Yan, aka: Yaṅ, Yañ, Yaṇ; 2 Definition(s)
Yan means something in Hinduism, Sanskrit. If you want to know the exact meaning, history, etymology or English translation of this term then check out the descriptions on this page. Add your comment or reference to a book if you want to contribute to this summary article.
Vyakarana (Sanskrit grammar)
Yaṅ (यङ्).—See य (ya) (l2) and (13) above.
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Yañ (यञ्).—(l) short term (प्रत्याहार (pratyāhāra)) formed by the letter य (ya) of हयवरट् (hayavaraṭ) and the mute letter ञ् (ñ) of इभञ् (ibhañ) including serni-vowels and the third and the fourth consonants excepting घ्, ढ् (gh, ḍh) and ध् (dh) of the five consonant groups: cf. अतो दीर्घो यञि (ato dīrgho yañi) P. VII. 3. 10l ; (2) tad. affix added (a) in the sense of गोत्र (gotra) (grand-children and their descendants) to words of the गर्ग (garga) class and some other words under specific conditions, e.g. गार्ग्यः वात्स्यः, काप्यः (gārgyaḥ vātsyaḥ, kāpyaḥ) etc., cf. गर्गादिभ्यो यञ् (gargādibhyo yañ) and the following P.IV. 1. 105-108: (b) in the sense of collection to केदार, गणिका, केश (kedāra, gaṇikā, keśa) and अश्व (aśva), cf. P.IV.2.40 and the Varttika.thereon and IV. 2.48; (c) in the Saisika senses to the word द्वीप (dvīpa), cf. P.IV.3.10: (d) to the word कंसीय (kaṃsīya) e. g. कांस्यम् (kāṃsyam) cf. P.IV.3.168, and (e) to the words अभिजित्, विदभृत् (abhijit, vidabhṛt) and others when they have the tad. affix अण् (aṇ) added to them : e.g. आभजित्यः (ābhajityaḥ) cf. P. V. 3. 118.
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Yaṇ (यण्).—A brief term for letters य्, व्, र् (y, v, r) and ल् (l) ， i.e. the semi-vowels;cf. इको यणदि (iko yaṇadi) P. VI. I. 77; cf. also I. 1.45 and VI. 4. 81.(Source): Wikisource: A dictionary of Sanskrit grammar
Vyakarana (व्याकरण, vyākaraṇa) refers to Sanskrit grammar and represents one of the six additional sciences (vedanga) to be studied along with the Vedas. Vyakarana concerns itself with the rules of Sanskrit grammar and linguistic analysis in order to establish the correct context of words and sentences.
Languages of India and abroad
Yaṅ (यङ्).—A term for the sign of the Frequentative.(Source): DDSA: The practical Sanskrit-English dictionary
Sanskrit, also spelled संस्कृतम् (saṃskṛtam), is an ancient language of India commonly seen as the grandmother of the Indo-European language family. Closely allied with Prakrit and Pali, Sanskrit is more exhaustive in both grammar and terms and has the most extensive collection of literature in the world, greatly surpassing its sister-languages Greek and Latin.
Search found 58 related definition(s) that might help you understand this better. Below you will find the 15 most relevant articles:
Yaṅluk (यङ्लुक्).—the omission of यङ् (yaṅ) i. e. the Paras. frequentative; e. g. बोभवीति (bobh...
yāñ cā (याञ् चा).—f S Begging, supplication, intreaty.
Ya (य).—This letter means "Yāga", "Yātā" (one who goes) or "hero". (Agni Purāṇa, Chapter 348).
Gotra (गोत्र) or Gotrakarma refers to “status-determining” and represents one of the eight type...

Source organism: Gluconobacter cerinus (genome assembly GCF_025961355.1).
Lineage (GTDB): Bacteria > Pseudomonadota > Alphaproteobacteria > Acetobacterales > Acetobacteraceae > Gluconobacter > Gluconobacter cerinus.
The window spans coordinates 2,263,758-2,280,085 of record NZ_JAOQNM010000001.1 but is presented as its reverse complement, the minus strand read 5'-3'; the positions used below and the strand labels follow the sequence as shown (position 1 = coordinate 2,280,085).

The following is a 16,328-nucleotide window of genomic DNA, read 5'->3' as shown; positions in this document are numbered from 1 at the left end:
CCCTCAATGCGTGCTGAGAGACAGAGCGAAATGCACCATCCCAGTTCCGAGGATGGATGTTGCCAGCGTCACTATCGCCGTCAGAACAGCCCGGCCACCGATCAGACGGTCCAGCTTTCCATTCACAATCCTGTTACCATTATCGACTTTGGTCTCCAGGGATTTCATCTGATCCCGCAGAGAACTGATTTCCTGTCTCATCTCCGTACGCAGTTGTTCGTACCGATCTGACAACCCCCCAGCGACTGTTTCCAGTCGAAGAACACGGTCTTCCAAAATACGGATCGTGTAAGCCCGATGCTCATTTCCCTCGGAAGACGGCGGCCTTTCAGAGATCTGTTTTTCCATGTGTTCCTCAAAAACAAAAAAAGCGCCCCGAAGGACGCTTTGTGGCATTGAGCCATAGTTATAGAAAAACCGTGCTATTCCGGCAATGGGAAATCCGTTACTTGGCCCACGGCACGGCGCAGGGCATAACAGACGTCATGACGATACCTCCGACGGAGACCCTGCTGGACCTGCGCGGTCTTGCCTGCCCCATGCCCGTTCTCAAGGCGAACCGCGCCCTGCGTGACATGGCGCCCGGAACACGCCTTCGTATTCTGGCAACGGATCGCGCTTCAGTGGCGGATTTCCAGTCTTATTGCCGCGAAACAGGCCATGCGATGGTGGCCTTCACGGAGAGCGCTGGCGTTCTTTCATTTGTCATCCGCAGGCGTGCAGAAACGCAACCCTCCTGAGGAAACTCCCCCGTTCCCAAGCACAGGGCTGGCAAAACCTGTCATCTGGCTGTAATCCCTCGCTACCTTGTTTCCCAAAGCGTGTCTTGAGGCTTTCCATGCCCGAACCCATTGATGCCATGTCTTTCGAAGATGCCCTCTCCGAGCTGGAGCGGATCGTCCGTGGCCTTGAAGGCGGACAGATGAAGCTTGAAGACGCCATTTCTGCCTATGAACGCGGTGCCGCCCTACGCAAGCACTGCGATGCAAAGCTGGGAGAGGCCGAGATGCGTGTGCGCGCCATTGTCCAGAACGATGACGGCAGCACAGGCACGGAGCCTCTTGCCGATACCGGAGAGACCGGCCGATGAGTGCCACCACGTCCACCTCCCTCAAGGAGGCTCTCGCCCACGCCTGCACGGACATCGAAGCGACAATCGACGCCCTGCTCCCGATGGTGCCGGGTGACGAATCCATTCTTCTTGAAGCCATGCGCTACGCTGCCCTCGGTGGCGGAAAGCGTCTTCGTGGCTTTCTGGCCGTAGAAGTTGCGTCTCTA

Āgastya (आगस्त्य) is the name of a plant which is considered a vegetable fit for use in oblatio...
Jaṅgha (जङ्घ) is a name mentioned in the Mahābhārata (cf. XIII.4.51, XIII.4) and represents on...
Jāṅgala (जाङ्गल).—A country in ancient India. (Mahābhārata Bhīṣma Parva, Chapter 9, Stanza 56).
Uttarakuru (उत्तरकुरु).—A part of the Jambūdvīpa (Island of Jambū). Mention is made in the Mahā...
Kāvya (काव्य, “poetry”).—Ācārya Mammaṭa (in his Kāvyaprakāśa) defines poetry (kāvya) as a combi...
Ḹ (ॡ).—f. A mother, a divine female. -m. Śiva. -f. = [lṛ.] cf. ॡर्महात्मा सुरो बालो भूपः स्तोमः...
Khandha, (Sk. skandha) — I. Crude meaning: bulk, massiveness (gross) substance. A. esp. used (a...
Kāṃsya (कांस्य) or Kāṃsyatāla or Kaṃsa refers to the “sounds of cymbals” and represents one of ...
Ṛ (ऋ).—This letter means "sound". (Agni Purāṇa, Chapter 348).
Pravṛtta (प्रवृत्त).—All religious ceremonies are divided into two classes, Pravṛtta and Nivṛtt...
Lolupa (लोलुप).—a. [lubh yaṅ ac pṛṣo° bhasya paḥ]1) Very eager or desirous, ardently longing fo...
Search found 37 books and stories containing Yan, Yaṅ, Yañ or Yaṇ. You can also click to the full overview containing English textual excerpts. Below are direct links for the most relevant articles:
Manusmriti with the Commentary of Medhatithi (by Ganganatha Jha)
Verse 8.173 < [Section XXX - The Royal dues and the King’s duty regarding them]
Verse 5.129 < [Section XIII - Purification of Substances]
Verse 1.17 < [Section IX - Creation of the World from ‘Mahat’ downwards]
Bodhisattvacharyavatara (by Andreas Kretschmar)
Text Section 280 / Stanza 25 < [Khenpo Chöga’s Oral Explanations]
Text Section 250 / Stanza 16 < [Khenpo Chöga’s Oral Explanations]
Text Section 66 < [Khenpo Chöga’s Oral Explanations]
Brihad Bhagavatamrita (by Śrīla Sanātana Gosvāmī)
Verse 2.5.195 < [Chapter 5 - Prema: Love of God]
Verse 1.6.65 < [Chapter 6 - Priyatama: The Most Beloved]
Verse 1.5.74 < [Chapter 5 - Priya: The Beloved]
Maha Prajnaparamita Sastra (by Gelongma Karma Migme Chödrön)
II. The four trances (dhyāna) according to the Mahāyāna < [Class 2: The four trances]
Conditions note (4): The system in the Great Prajñāpāramitāsūtras < [Part 1 - Understanding the Conditions (pratyaya)]
Preliminary note on the four unhindered knowledges (pratisaṃvid) < [Part 3 - The four unhindered knowledges]
Sri Bhakti-rasamrta-sindhu (by Śrīla Rūpa Gosvāmī)
Verse 1.2.177 < [Part 2 - Devotional Service in Practice (sādhana-bhakti)]
Verse 2.5.34 < [Part 5 - Permanent Ecstatic Mood (sthāyī-bhāva)]
Verse 3.2.79 < [Part 2 - Affection and Service (dāsya-rasa)]